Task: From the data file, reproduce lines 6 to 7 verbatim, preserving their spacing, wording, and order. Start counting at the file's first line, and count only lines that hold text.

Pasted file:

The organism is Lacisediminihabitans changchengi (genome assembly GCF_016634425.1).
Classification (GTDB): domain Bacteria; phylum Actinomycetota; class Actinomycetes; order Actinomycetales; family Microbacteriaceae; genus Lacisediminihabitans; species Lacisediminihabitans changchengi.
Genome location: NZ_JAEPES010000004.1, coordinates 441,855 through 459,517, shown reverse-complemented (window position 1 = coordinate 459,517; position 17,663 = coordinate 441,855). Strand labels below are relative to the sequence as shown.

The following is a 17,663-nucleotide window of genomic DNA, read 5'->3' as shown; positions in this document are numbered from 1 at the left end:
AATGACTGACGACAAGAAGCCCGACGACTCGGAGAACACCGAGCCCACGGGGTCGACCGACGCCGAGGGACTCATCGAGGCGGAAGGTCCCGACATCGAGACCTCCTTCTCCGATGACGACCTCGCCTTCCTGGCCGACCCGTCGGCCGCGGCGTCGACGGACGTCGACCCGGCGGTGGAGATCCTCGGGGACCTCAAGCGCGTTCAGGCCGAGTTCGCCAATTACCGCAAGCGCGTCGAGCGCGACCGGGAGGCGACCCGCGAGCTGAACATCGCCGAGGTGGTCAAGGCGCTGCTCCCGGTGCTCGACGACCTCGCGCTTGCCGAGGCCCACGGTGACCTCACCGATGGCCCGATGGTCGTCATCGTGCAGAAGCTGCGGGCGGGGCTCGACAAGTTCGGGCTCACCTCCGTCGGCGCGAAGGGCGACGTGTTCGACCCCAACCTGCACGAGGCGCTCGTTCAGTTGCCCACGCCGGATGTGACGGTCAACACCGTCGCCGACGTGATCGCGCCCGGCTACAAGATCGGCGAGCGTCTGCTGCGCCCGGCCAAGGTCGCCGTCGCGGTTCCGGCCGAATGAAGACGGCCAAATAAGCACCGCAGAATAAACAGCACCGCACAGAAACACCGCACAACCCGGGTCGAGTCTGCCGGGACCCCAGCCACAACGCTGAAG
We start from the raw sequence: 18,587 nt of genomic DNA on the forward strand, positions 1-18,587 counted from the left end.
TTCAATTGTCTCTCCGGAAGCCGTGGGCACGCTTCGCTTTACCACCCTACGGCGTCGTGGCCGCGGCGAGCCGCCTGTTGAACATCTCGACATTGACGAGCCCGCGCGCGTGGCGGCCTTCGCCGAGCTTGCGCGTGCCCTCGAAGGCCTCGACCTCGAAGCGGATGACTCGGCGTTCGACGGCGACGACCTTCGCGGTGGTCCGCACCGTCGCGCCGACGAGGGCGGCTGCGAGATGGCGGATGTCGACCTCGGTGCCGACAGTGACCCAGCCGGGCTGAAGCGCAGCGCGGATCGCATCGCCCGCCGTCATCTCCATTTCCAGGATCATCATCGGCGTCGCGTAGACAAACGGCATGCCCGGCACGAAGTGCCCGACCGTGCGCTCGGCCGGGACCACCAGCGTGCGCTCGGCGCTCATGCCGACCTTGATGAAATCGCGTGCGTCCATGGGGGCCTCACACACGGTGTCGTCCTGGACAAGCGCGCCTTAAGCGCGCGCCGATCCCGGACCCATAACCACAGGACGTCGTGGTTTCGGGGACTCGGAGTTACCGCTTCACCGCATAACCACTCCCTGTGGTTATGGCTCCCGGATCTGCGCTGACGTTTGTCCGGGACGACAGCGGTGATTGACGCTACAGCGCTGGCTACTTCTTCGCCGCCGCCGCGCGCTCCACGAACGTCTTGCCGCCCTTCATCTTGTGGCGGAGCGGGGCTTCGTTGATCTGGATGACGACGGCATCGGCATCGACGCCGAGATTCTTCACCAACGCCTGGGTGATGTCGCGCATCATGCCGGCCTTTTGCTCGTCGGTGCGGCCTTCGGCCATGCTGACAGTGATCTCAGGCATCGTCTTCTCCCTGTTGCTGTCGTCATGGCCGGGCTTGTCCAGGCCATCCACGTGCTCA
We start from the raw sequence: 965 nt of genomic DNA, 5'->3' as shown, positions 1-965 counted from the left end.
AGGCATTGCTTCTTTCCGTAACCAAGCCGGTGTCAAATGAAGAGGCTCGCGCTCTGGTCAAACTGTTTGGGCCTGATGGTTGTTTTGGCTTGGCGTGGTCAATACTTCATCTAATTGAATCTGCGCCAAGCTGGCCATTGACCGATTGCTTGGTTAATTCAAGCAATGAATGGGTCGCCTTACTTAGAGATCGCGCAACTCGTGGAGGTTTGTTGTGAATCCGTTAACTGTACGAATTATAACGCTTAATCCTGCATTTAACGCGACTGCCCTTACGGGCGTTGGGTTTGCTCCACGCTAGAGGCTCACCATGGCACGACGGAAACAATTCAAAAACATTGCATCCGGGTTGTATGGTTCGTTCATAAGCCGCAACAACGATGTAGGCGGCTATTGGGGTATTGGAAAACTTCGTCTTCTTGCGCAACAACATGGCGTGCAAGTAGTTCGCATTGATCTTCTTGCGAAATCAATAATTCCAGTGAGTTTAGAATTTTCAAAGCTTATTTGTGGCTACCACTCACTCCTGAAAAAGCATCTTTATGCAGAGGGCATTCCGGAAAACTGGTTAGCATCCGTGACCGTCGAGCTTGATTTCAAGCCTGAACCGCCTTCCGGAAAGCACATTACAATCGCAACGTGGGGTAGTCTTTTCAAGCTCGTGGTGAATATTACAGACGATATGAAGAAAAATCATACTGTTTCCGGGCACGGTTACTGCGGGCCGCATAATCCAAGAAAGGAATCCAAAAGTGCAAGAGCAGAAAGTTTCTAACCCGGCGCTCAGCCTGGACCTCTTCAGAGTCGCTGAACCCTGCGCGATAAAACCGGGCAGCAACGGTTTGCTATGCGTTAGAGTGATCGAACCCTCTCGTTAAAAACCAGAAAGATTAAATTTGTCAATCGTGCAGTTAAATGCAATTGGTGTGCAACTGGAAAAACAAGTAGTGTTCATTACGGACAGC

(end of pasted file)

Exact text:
We start from the raw sequence: 18,587 nt of genomic DNA on the forward strand, positions 1-18,587 counted from the left end.
TTCAATTGTCTCTCCGGAAGCCGTGGGCACGCTTCGCTTTACCACCCTACGGCGTCGTGGCCGCGGCGAGCCGCCTGTTGAACATCTCGACATTGACGAGCCCGCGCGCGTGGCGGCCTTCGCCGAGCTTGCGCGTGCCCTCGAAGGCCTCGACCTCGAAGCGGATGACTCGGCGTTCGACGGCGACGACCTTCGCGGTGGTCCGCACCGTCGCGCCGACGAGGGCGGCTGCGAGATGGCGGATGTCGACCTCGGTGCCGACAGTGACCCAGCCGGGCTGAAGCGCAGCGCGGATCGCATCGCCCGCCGTCATCTCCATTTCCAGGATCATCATCGGCGTCGCGTAGACAAACGGCATGCCCGGCACGAAGTGCCCGACCGTGCGCTCGGCCGGGACCACCAGCGTGCGCTCGGCGCTCATGCCGACCTTGATGAAATCGCGTGCGTCCATGGGGGCCTCACACACGGTGTCGTCCTGGACAAGCGCGCCTTAAGCGCGCGCCGATCCCGGACCCATAACCACAGGACGTCGTGGTTTCGGGGACTCGGAGTTACCGCTTCACCGCATAACCACTCCCTGTGGTTATGGCTCCCGGATCTGCGCTGACGTTTGTCCGGGACGACAGCGGTGATTGACGCTACAGCGCTGGCTACTTCTTCGCCGCCGCCGCGCGCTCCACGAACGTCTTGCCGCCCTTCATCTTGTGGCGGAGCGGGGCTTCGTTGATCTGGATGACGACGGCATCGGCATCGACGCCGAGATTCTTCACCAACGCCTGGGTGATGTCGCGCATCATGCCGGCCTTTTGCTCGTCGGTGCGGCCTTCGGCCATGCTGACAGTGATCTCAGGCATCGTCTTCTCCCTGTTGCTGTCGTCATGGCCGGGCTTGTCCAGGCCATCCACGTGCTCA